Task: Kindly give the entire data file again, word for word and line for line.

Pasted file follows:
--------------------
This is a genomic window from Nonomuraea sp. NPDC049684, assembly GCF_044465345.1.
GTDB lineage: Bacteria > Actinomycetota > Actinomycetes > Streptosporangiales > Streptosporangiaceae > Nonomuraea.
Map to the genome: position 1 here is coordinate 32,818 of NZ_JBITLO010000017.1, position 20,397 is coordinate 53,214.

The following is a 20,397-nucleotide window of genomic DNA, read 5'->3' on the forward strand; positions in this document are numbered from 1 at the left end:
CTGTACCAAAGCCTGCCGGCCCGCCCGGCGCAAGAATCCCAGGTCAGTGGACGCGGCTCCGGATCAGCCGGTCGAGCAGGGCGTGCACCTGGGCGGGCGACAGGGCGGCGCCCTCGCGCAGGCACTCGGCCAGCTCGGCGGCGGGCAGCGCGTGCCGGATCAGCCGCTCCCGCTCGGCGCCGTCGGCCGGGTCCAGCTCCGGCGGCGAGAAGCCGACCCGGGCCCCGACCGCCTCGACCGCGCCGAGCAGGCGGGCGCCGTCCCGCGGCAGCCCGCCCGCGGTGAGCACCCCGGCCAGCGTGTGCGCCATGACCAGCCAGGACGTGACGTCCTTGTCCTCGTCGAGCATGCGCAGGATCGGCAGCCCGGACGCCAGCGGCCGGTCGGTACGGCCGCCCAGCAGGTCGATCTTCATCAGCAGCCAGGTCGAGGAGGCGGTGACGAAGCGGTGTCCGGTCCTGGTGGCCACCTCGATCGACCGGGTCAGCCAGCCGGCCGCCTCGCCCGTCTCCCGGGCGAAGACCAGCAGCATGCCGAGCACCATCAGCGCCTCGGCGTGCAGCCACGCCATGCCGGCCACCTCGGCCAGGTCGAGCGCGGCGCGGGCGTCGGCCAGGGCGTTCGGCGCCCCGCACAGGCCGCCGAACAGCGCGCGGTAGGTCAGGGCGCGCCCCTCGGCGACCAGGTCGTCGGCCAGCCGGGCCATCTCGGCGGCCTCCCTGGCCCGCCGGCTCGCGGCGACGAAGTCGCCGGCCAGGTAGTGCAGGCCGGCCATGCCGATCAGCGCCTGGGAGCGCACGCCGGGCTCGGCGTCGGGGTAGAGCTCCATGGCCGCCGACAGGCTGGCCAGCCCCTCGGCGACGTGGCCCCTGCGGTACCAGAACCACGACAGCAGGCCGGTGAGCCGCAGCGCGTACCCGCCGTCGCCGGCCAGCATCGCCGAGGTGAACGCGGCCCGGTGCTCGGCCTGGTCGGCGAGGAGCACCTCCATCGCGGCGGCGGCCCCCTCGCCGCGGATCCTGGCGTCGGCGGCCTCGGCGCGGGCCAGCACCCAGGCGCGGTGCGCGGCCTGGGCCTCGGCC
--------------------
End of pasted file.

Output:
This is a genomic window from Nonomuraea sp. NPDC049684, assembly GCF_044465345.1.
GTDB lineage: Bacteria > Actinomycetota > Actinomycetes > Streptosporangiales > Streptosporangiaceae > Nonomuraea.
Map to the genome: position 1 here is coordinate 32,818 of NZ_JBITLO010000017.1, position 20,397 is coordinate 53,214.

The following is a 20,397-nucleotide window of genomic DNA, read 5'->3' on the forward strand; positions in this document are numbered from 1 at the left end:
CTGTACCAAAGCCTGCCGGCCCGCCCGGCGCAAGAATCCCAGGTCAGTGGACGCGGCTCCGGATCAGCCGGTCGAGCAGGGCGTGCACCTGGGCGGGCGACAGGGCGGCGCCCTCGCGCAGGCACTCGGCCAGCTCGGCGGCGGGCAGCGCGTGCCGGATCAGCCGCTCCCGCTCGGCGCCGTCGGCCGGGTCCAGCTCCGGCGGCGAGAAGCCGACCCGGGCCCCGACCGCCTCGACCGCGCCGAGCAGGCGGGCGCCGTCCCGCGGCAGCCCGCCCGCGGTGAGCACCCCGGCCAGCGTGTGCGCCATGACCAGCCAGGACGTGACGTCCTTGTCCTCGTCGAGCATGCGCAGGATCGGCAGCCCGGACGCCAGCGGCCGGTCGGTACGGCCGCCCAGCAGGTCGATCTTCATCAGCAGCCAGGTCGAGGAGGCGGTGACGAAGCGGTGTCCGGTCCTGGTGGCCACCTCGATCGACCGGGTCAGCCAGCCGGCCGCCTCGCCCGTCTCCCGGGCGAAGACCAGCAGCATGCCGAGCACCATCAGCGCCTCGGCGTGCAGCCACGCCATGCCGGCCACCTCGGCCAGGTCGAGCGCGGCGCGGGCGTCGGCCAGGGCGTTCGGCGCCCCGCACAGGCCGCCGAACAGCGCGCGGTAGGTCAGGGCGCGCCCCTCGGCGACCAGGTCGTCGGCCAGCCGGGCCATCTCGGCGGCCTCCCTGGCCCGCCGGCTCGCGGCGACGAAGTCGCCGGCCAGGTAGTGCAGGCCGGCCATGCCGATCAGCGCCTGGGAGCGCACGCCGGGCTCGGCGTCGGGGTAGAGCTCCATGGCCGCCGACAGGCTGGCCAGCCCCTCGGCGACGTGGCCCCTGCGGTACCAGAACCACGACAGCAGGCCGGTGAGCCGCAGCGCGTACCCGCCGTCGCCGGCCAGCATCGCCGAGGTGAACGCGGCCCGGTGCTCGGCCTGGTCGGCGAGGAGCACCTCCATCGCGGCGGCGGCCCCCTCGCCGCGGATCCTGGCGTCGGCGGCCTCGGCGCGGGCCAGCACCCAGGCGCGGTGCGCGGCCTGGGCCTCGGCC